Unfortunately I have no photos of this part as I was lost in the fantastic display that was this fireworks show, plus it had started to rain a bit so it was difficult looking up into the sky as rain was pelting into your eyeballs at the same time. Luckily I'd worn my snowboarding jacket with the thoughts that I would be out late for the lecture, plus my leather riding boots, so I was well prepared for the weather. Others in our group were not so fortunate.

After the fireworks display ended we wandered around, got some mulled wine, then slowly made our way home early. It was a good way to end a Friday as I had an early morning the next day in preparation for the linner party. Still didn't get to bed before 1am as I was busy organizing and planning, but such is the way.

Good Friday. I am confident I made the right choice.

Friday, December 6, 2013

Just getting older, not wiser

I've started to notice a disturbing trend with my nights out. No matter how much I drink or don't drink, and regardless of my hangover status the next morning, there will inevitably be holes in my nights. Entire conversations have vanished from my memory as well as things that are fairly important, like the memory of whether or not I showered when I came home. This is kind of important and should be fairly easy to remember. But for me entire segments are seemingly...disappearing.

I recently heard a rumor that one of the medications I am on for my migraines causes memory loss. I've now looked it up on the internet (clearly the best resource for trusty information, but I tried to use a bevy of trustworthy sites for this kind of information) and it's true: it can cause memory problems and confusion and even be the cause of my decrease in eye sight (rather than my reasoning that it was clearly Finland's climate and low light conditions).

But why now? It's started to make me wonder. I just assumed I was getting old and time was taking its toll. Now I'm not sure. What I do know is that I want to get off my meds, and hopefully soon. With the incidence of my painful procedure I can now hopefully move onto other more healthy things, like hopefully getting off of my meds and hopefully being completely headache-free. I guess we'll see when I talk to my doctor next, which is in a few weeks to check on how things are going.

The purpose of this entry was actually to talk about how getting older doesn't necessary mean getting wiser. I had a great conversation with my boss this morning about how we fared after the big corporate event last night which involved completely open bar and very minimal food. I couldn't remember getting home at all and apparently showered then forgot (like I said, had to piece the clues together), and she fell asleep on the tube and had to be woken up by a stranger to make it home.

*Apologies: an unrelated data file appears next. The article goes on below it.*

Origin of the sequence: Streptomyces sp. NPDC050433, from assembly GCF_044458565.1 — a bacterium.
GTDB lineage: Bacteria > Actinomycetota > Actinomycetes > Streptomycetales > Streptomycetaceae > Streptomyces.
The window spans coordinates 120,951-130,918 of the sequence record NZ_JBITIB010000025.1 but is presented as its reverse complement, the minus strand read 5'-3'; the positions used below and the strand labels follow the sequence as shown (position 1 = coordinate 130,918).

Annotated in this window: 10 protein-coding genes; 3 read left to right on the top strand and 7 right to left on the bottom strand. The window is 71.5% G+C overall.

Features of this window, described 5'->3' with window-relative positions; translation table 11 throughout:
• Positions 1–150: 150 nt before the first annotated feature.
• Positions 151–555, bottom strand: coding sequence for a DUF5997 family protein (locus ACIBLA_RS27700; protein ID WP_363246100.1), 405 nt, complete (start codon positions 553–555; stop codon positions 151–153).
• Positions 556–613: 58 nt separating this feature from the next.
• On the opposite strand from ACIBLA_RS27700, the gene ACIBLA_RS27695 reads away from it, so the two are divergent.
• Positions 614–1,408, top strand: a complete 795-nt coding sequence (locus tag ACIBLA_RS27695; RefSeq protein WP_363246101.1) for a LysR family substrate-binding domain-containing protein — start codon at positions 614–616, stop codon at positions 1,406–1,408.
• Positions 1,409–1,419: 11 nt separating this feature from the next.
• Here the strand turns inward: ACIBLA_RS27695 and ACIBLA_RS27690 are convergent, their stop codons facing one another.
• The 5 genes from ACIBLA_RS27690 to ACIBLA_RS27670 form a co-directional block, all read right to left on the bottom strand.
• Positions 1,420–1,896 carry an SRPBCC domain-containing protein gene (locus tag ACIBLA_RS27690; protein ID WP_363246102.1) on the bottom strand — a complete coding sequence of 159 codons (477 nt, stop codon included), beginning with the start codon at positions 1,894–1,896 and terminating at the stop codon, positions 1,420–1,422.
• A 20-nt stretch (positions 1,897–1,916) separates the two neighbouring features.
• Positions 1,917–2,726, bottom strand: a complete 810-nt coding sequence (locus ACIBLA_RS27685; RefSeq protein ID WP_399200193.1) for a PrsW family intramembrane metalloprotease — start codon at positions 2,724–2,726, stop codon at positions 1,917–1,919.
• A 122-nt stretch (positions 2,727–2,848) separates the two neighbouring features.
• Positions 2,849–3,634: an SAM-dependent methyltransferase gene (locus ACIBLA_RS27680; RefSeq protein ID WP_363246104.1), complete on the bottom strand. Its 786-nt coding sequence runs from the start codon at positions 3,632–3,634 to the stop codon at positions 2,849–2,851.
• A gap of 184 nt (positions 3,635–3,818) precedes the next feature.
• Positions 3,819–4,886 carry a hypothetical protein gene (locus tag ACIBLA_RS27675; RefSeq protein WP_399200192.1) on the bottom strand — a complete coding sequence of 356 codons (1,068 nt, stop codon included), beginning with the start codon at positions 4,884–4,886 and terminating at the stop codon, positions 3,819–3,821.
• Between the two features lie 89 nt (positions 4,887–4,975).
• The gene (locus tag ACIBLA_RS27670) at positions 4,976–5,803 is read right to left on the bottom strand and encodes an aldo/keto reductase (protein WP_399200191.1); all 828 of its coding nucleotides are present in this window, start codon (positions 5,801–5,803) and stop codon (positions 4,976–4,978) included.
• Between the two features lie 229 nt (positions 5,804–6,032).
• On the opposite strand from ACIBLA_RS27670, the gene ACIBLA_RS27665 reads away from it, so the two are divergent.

Clearly getting older does not mean getting wiser. At least no one can blame me when I'm older and still making mistakes.

Thursday, December 5, 2013

My first Byron burger

The next day Churches and I got up slowly and took Sunday at a leisurely pace. We had no real plans for the day so it was easy to get up, take showers, and head out for brunch.

Unfortunately the brunch place of choice, by the time we got there, had a line out the door. So we started walking away when I spotted a Byron Burger. I've always been curious and I'd still never eaten there. Lettuce and meat sounded amazing after our night the decision was made.

It was a gloriously sunny day but unfortunately a bit windy, so we sat inside right in the sun.

I decided to go for the classic cheese burger and start with something standard. Churches recommended we get fries and courgette fries as well to share because apparently they were out of this world. I happily agreed.

This burger is definitely one of the best I've had since moving to London. Hands down extremely juicy meat (which I had cooked medium...a rarity for me but I wasn't sure how it was supposed to be cooked...e.g. what the quality of meat at this establishment was, but the waitress seemed to assume that medium was what I would have wanted), very good mayo, and fantastic chunk of bleu cheese (which is the cheese I chose...could have been mature cheddar, Emmentaler, or American).